We refer to reverberation a lot throughout our website. What is reverberation? What issues does it cause and how do Avenue Interior System products help reduce reverberation in your spaces?
According to hyper-physics – reverberation is the collection of reflected sounds from the surfaces in an enclosure like an auditorium. It is a desirable property of halls to the extent that it helps to overcome the inverse square law drop-off of sound intensity in the enclosure. However, if it is excessive, it makes the sounds run together with a loss of articulation – the sound becomes muddy, garbled.
In terminology more readily understood, it is the persistence of a sound after it is produced. When a sound source ceases, the sound waves will continue to reflect off the hard wall, floor and ceiling surfaces until they lose enough energy and die out. The continuation of the reflected sound is known as reverberation.
The repeating, often low, booming sound that follows the strum of an electric guitar or the thump of a bass drum is called reverberation.
Difference between Echo and Reverberation
An echo is usually clear and can be distinguished. Reverberation is not a precise replica of the original sound
Reverberation time is the measure of the time required for reflecting sound to “fade away” in an enclosed area after the source of the noise has stopped. Reverberation time is essential in defining how a room will perform acoustically.
Reverberation time reduces when the sound waves hit absorbent surfaces such as curtains, padded chairs or even people, or exit the room through the walls, drop ceilings, doors, and windows.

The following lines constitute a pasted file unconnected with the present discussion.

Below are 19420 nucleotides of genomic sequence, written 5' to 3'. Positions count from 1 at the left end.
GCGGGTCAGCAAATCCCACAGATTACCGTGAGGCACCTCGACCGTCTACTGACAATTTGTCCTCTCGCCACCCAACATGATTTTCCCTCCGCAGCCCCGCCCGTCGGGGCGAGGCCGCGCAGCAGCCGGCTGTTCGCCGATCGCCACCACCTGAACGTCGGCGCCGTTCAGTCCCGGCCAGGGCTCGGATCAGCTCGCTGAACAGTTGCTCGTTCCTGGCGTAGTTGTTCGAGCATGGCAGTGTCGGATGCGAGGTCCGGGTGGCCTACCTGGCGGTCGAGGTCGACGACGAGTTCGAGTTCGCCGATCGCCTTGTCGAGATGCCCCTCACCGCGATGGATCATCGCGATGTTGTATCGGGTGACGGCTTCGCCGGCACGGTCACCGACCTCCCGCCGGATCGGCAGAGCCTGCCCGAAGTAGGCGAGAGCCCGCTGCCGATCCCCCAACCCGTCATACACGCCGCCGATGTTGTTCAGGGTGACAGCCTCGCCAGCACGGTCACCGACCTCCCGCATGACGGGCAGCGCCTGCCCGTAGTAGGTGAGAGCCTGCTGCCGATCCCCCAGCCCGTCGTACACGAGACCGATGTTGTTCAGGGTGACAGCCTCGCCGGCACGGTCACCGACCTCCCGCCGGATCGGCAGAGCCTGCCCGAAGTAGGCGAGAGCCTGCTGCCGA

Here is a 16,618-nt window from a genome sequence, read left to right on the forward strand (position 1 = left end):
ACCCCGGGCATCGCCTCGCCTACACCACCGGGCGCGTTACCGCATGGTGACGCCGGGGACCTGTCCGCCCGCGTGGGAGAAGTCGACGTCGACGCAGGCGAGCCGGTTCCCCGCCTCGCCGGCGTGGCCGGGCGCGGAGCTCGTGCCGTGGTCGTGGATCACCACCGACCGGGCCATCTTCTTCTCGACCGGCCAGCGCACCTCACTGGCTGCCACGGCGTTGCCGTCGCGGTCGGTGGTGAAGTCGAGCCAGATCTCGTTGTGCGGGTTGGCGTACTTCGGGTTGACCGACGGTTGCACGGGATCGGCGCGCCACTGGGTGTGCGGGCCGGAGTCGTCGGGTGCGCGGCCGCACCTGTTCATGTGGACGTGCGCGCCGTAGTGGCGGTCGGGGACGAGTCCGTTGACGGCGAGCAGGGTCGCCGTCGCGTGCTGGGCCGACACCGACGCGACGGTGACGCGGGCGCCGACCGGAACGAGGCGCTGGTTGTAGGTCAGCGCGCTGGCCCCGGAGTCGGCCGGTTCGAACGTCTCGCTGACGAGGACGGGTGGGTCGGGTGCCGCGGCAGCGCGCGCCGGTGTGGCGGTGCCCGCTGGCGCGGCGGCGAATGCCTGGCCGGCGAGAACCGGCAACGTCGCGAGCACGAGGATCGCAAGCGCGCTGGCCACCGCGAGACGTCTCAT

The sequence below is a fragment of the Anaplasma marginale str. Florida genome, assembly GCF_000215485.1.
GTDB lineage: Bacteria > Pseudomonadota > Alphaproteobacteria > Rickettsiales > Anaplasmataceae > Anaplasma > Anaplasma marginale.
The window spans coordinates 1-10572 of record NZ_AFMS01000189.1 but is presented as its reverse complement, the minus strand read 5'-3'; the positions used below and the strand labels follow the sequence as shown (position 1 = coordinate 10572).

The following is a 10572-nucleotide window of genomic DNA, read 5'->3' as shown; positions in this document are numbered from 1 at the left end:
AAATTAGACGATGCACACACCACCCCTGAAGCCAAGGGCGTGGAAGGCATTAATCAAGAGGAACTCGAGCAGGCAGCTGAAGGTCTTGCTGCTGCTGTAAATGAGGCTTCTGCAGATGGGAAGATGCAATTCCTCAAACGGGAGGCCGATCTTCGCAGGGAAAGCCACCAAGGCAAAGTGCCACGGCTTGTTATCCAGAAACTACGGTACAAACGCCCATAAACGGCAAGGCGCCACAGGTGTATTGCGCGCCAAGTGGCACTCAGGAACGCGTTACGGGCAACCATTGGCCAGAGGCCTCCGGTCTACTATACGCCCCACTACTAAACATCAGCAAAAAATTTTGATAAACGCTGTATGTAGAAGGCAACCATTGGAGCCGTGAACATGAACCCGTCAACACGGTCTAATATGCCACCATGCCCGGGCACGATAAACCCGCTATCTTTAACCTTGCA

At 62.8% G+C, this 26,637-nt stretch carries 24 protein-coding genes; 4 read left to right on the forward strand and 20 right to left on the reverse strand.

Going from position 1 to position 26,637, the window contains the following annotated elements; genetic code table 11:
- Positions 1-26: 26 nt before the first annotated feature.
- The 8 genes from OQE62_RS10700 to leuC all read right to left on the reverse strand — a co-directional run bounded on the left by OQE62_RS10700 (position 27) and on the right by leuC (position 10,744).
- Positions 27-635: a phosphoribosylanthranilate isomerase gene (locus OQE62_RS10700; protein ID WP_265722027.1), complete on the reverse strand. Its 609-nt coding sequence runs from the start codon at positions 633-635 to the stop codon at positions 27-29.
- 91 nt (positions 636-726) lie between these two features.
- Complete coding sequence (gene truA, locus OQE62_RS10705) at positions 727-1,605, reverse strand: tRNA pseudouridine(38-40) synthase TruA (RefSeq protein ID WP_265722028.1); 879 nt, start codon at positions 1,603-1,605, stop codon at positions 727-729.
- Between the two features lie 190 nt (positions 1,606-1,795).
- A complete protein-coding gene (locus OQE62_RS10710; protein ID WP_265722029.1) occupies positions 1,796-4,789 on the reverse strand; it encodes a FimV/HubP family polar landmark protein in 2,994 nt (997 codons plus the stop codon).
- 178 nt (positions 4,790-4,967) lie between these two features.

Solving Reverberation Challenges
Avenue Interior Systems are experts in reducing reverberation and improving the acoustics in a room. While some noise issues can be solved by just “turning down the volume” it isn’t always practical to do so. Imagine trying to “turn down the volume” in a hall full of the primary school students or older adults in a nursing home.
You can try and isolate the sound – put a barrier around the sound to stifle it, so it is clearer for you to interact in a space. Again, this isn’t always practical; you could end up with each child or adult walking around wrapped in acoustic material.
Or, add absorption materials to a room. Ceiling tiles, sound absorption panels and other materials can control sound reflections and reduce reverberation within a room. For speech intelligibility challenges, controlling reflections that interfere with the direct speech path is important. Absorptive panels installed strategically throughout your space will improve speech intelligibility and lower general room noise.
If you have a reverberation issue in your office, hall or classroom, contact Avenue Interior Systems (1300 827 177) for a customised solution. We look forward to designing your silence.